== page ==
Ferguson is so unfashionable as to speak in defense of imperialism: “It is a truth almost universally acknowledged in the schools and colleges of the Western world that imperialism is the root cause of nearly every modern problem, . . . a convenient alibi for rapacious dictators like Zimbabwe’s Robert Mugabe.” Contradicting historians who “represent colonial officials as morally equivalent to Nazis or Stalinists,” he points out that in most Asian and African countries “life expectancy began to improve before the end of European colonial rule.”

Ferguson does not attempt a thorough investigation of the many charges made against the West, or a defense against them. Instead, he addresses the interesting and difficult question: “Just why, beginning around 1500, did a few small polities on the western end of the Eurasian landmass come to dominate the rest of the world?” The book’s method, he says, is to tell “a big story,” along with many little ones, but that is not a proper description. Rather than a chronological narrative, Ferguson offers six chapters of what he calls “killer apps,” each addressing a major element in his answer to the question of Western domination: 1) competition, both among and within the European states; 2) science, beginning with the scientific revolution of the 16th and 17th centuries; 3) the rule of law and representative government, based on the rights of private property and representation in elected legislatures; 4) modern medicine; 5) the consumer society that resulted from the Industrial Revolution; and 6) the work ethic. These, he argues, were crucial to the growth of the West’s power, but weak or nonexistent in other societies.

Excellence in these categories, Ferguson says, may explain the West’s remarkable rise, but late in the 19th century “the Rest,” especially Japan, began to catch up in all but internal competition and representative government. By the 1950s states in East Asia, especially and increasingly China, made great strides in economic modernization and now compete successfully against the West. At present, he says, we are experiencing “the end of 500 years of Western predominance,” and he foresees the possibility of a clash between the declining and rising forces. He wonders “whether the weaker will tip over from weakness to outright collapse.”

What’s worse, Ferguson sees the current financial crisis as “an accelerator of an already well-established trend of relative Western decline.” He worries that there may come a moment when a “seemingly random piece of bad news — perhaps a negative report by a rating agency” panics investors, who lose confidence in the credit of the United States. This could cause disaster, “for a complex adaptive system is in big trouble when a critical mass of its constituents loses faith in its viability.”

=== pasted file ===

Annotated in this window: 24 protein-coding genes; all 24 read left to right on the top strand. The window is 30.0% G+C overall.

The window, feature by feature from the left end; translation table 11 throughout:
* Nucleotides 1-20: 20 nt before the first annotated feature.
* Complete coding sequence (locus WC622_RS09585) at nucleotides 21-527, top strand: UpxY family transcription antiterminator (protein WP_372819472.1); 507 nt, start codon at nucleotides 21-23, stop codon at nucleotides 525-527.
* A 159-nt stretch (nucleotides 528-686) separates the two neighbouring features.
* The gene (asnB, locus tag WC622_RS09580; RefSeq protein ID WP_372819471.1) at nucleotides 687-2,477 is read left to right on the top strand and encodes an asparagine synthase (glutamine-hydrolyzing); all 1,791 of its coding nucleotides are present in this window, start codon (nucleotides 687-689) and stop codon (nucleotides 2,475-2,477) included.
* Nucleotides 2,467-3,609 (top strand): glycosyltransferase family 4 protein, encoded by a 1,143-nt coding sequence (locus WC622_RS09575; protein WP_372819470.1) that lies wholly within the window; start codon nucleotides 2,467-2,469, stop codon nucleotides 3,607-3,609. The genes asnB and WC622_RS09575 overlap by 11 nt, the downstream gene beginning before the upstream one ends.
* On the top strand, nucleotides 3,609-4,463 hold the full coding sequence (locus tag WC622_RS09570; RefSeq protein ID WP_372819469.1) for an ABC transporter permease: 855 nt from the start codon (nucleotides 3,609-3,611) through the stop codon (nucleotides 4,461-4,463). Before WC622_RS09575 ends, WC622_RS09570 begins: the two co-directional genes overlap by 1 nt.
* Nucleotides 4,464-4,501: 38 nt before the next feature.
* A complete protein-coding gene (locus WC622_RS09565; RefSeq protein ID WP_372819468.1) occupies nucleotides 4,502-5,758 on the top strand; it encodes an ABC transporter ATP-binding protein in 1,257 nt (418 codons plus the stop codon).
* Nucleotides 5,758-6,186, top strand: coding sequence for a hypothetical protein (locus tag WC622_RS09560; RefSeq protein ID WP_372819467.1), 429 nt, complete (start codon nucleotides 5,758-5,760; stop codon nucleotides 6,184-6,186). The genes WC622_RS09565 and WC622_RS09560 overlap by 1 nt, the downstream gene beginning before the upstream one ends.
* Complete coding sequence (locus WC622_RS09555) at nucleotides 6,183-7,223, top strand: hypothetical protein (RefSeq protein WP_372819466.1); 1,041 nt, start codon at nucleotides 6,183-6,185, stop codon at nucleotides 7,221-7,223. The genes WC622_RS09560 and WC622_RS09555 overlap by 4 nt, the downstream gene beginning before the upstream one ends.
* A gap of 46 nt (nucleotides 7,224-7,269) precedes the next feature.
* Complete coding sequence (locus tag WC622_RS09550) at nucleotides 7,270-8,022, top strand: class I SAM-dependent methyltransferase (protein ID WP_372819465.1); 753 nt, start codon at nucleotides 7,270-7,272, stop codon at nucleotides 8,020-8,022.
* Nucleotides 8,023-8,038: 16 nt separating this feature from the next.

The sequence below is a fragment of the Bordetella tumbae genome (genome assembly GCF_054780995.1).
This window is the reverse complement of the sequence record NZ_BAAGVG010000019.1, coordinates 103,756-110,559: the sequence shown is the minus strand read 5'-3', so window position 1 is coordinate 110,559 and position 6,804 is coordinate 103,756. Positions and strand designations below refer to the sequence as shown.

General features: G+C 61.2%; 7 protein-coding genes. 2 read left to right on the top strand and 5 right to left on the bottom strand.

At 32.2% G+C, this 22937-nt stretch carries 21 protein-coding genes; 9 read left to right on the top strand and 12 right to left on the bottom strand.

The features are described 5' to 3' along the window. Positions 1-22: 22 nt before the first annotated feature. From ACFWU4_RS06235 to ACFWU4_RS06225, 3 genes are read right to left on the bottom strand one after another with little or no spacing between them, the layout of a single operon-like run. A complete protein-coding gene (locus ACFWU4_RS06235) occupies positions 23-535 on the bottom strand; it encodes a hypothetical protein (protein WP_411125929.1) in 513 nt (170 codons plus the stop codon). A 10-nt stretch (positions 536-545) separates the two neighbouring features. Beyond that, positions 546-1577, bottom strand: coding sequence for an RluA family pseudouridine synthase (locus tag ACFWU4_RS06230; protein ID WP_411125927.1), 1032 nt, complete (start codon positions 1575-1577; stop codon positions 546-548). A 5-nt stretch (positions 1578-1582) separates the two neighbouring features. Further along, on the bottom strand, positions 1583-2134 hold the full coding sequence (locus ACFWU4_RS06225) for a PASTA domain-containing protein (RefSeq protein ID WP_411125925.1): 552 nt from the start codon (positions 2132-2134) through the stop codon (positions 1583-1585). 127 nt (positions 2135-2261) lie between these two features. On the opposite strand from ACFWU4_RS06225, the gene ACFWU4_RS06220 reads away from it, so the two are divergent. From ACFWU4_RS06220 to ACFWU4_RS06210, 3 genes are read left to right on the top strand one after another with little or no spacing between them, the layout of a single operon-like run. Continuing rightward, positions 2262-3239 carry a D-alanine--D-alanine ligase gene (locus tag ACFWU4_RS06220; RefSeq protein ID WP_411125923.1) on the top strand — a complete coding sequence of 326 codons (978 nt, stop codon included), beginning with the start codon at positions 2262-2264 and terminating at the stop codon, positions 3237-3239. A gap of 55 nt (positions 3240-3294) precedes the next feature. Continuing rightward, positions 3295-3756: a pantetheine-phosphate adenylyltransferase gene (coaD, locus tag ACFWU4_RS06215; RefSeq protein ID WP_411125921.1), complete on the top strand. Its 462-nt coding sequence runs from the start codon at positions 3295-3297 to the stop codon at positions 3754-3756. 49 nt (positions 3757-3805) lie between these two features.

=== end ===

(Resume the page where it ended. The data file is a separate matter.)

Nonetheless, Ferguson has not given up on the West; it still has more “institutional advantages than the Rest.” The lack of political competition, the rule of law, freedom of conscience and a free press help explain why countries like China, Iran and Russia “lag behind Western countries in qualitative indices that measure ‘national innovative development’ and ‘national innovative capacity.’ ” Still, his hopes for continued success do not seem very strong. Although the “Western package” offers “the best available set of economic, social and political institutions,” he questions whether Westerners are still able to recognize it.

An element central to all this is education, especially history, and Ferguson is appalled by the decline of historical teaching and knowledge in the Western world. His conclusion is not encouraging: “The biggest threat to Western civilization is posed not by other civilizations, but by our own pusillanimity — and by the historical ignorance that feeds it.”

“Civilization” is part of his solution. The book is the basis for a television series in Britain, and he told an interviewer that it aims to give a “17-year-old boy or girl . . . a lot of history in a very digestible way.” Yet it must be said that bits of history are what they get, not the kind of “big story” one requires to understand the character and development of Western and other civilizations. We still need a full account of how and why one thing followed another, of cause and consequence, of the role of chance versus the force of inherited ¬tradition.

Over all, Ferguson calls for a return to traditional education, since “at its core, a civilization is the texts that are taught in its schools, learned by its students and recollected in times of tribulation” — by which he means Great Books, and especially Shakespeare. The greatest dangers facing us are probably not “the rise of China, Islam or CO2 emissions,” he writes, but “our own loss of faith in the civilization we inherited from our ancestors.”